Dissertations, Theses, and Capstone Projects

Date of Degree


Document Type


Degree Name





Sharon Zukin

Committee Members

Sujatha Fernandes

Philip Kasinitz

Ryan Centner

Subject Categories



Buenos Aires; Gentrification; Local politics; Urban policy; Urban restructuring


As cities transition from industrial to post-industrial forms of development, new activities based on leisure and entertainment have come to comprise a greater share of urban economic growth. Drawing upon 10 months of qualitative fieldwork, this research examines the emergence of new urban policies, increasingly reliant on cultural and touristic production, which gained importance in Buenos Aires after Argentina's devastating 2001-2002 economic crisis. Through interviews and fieldwork with policymakers, everyday cultural producers, and the urban poor situated at the margins of these changes, the dissertation seeks to illuminate how local officials reconceived of culture as a form of economic development and object of government innovation during a period of parsimonious state budgets. While culture represented a significant growth sector for attracting investment, residents, and visitors to formerly disinvested areas of the city, it also channeled local forms of cultural production into more marketable and tourist-friendly forms. In the process, city government policies both reshaped and reinforced existing aspects of local stratification.

From the level of urban governance, policies focused on culture, creativity, and -- most recently -- sustainability, have been framed by the local state as generating inclusion and territorial equality, yet have often resulted in higher land values and the displacement of informal workers from central spaces of the city. In examining these state-led strategies and the responses of everyday residents, two important aspects of the post-industrial urban economy, operating within a prominent city of the global South, emerge.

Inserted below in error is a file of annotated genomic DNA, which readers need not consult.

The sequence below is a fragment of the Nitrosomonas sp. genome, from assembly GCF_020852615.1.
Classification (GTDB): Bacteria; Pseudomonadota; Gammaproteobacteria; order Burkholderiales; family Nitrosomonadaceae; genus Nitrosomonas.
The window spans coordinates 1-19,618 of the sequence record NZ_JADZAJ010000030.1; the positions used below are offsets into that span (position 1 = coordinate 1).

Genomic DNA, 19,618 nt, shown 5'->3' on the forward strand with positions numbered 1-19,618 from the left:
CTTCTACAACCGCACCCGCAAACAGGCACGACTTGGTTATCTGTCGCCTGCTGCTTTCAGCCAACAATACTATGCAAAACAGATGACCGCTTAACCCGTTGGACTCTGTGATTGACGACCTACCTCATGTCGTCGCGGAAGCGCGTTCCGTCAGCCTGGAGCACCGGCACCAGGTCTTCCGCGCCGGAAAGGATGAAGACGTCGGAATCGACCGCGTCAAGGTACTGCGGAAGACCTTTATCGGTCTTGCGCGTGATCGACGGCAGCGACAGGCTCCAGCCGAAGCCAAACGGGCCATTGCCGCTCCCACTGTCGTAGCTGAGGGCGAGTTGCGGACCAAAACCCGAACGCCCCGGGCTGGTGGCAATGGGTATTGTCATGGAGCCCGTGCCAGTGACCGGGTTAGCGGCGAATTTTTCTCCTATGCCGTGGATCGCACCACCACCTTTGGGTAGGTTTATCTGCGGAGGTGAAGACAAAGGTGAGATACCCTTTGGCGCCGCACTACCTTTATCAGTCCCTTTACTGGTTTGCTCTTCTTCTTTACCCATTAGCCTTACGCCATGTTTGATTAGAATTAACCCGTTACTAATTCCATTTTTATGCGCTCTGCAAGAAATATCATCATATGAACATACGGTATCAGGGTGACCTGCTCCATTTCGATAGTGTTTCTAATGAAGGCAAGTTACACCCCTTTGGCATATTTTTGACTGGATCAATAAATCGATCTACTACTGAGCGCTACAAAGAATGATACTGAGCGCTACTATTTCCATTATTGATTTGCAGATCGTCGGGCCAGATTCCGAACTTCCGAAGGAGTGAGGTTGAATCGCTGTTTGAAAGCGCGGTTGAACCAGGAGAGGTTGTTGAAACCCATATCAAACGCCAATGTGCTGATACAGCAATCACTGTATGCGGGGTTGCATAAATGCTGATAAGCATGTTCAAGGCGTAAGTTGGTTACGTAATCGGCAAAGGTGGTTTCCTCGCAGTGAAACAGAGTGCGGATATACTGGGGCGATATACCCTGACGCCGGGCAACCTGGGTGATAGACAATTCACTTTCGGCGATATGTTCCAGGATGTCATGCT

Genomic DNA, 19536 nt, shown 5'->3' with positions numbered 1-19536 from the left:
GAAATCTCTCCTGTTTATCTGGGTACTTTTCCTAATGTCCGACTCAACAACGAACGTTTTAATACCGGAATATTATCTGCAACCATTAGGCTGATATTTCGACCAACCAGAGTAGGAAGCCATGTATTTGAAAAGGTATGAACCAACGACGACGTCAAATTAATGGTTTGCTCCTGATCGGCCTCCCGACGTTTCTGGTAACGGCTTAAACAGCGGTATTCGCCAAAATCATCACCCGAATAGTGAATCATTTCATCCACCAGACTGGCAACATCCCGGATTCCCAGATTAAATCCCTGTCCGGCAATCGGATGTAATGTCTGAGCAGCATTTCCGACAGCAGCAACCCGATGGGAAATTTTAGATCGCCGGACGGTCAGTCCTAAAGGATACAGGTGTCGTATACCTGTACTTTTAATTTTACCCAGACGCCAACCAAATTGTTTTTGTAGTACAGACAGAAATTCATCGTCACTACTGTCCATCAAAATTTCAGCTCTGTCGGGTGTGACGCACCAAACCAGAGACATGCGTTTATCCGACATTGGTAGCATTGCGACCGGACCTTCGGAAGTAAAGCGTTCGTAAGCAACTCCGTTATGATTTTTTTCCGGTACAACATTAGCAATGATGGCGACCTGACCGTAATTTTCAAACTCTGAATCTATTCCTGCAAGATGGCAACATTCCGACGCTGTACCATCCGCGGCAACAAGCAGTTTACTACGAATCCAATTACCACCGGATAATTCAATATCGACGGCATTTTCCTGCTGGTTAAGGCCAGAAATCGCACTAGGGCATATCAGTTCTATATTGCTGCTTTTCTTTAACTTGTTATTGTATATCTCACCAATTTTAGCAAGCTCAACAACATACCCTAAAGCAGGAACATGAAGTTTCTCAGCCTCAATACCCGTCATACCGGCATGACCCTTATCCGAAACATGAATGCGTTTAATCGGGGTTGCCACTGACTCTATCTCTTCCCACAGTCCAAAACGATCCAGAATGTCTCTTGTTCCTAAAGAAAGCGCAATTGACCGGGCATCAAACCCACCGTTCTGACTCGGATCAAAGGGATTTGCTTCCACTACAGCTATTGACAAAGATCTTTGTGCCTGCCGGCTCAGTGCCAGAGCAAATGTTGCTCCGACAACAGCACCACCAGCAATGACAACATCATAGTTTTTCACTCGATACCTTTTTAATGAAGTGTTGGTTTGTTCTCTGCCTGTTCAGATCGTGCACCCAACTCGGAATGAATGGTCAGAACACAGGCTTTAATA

First, there is a rapid process of institutional learning taking place at the local level, suggesting the mobility of urban policies, actors, and paradigms. The adoption of these "global" policies is power-laden, catalyzed by multi-lateral institutions and transnational NGOs, representing the exigencies of competitive city strategies, rather than the random "assemblage" of urban discourses and imaginaries. Second, a state-led emphasis on cultural and touristic production has transformed historically disinvested neighborhoods in the city's south, remaking them as sites of heritage, tourism, and tradition. Yet a mostly commercial process of reinvestment suggests that the rigidity of social and class stratification in Buenos Aires may limit residential gentrification and channel development into tourist-based projects. These particular modalities of redevelopment, while potentially forestalling mass residential displacement, nonetheless propel neoliberal strategies of urban growth.

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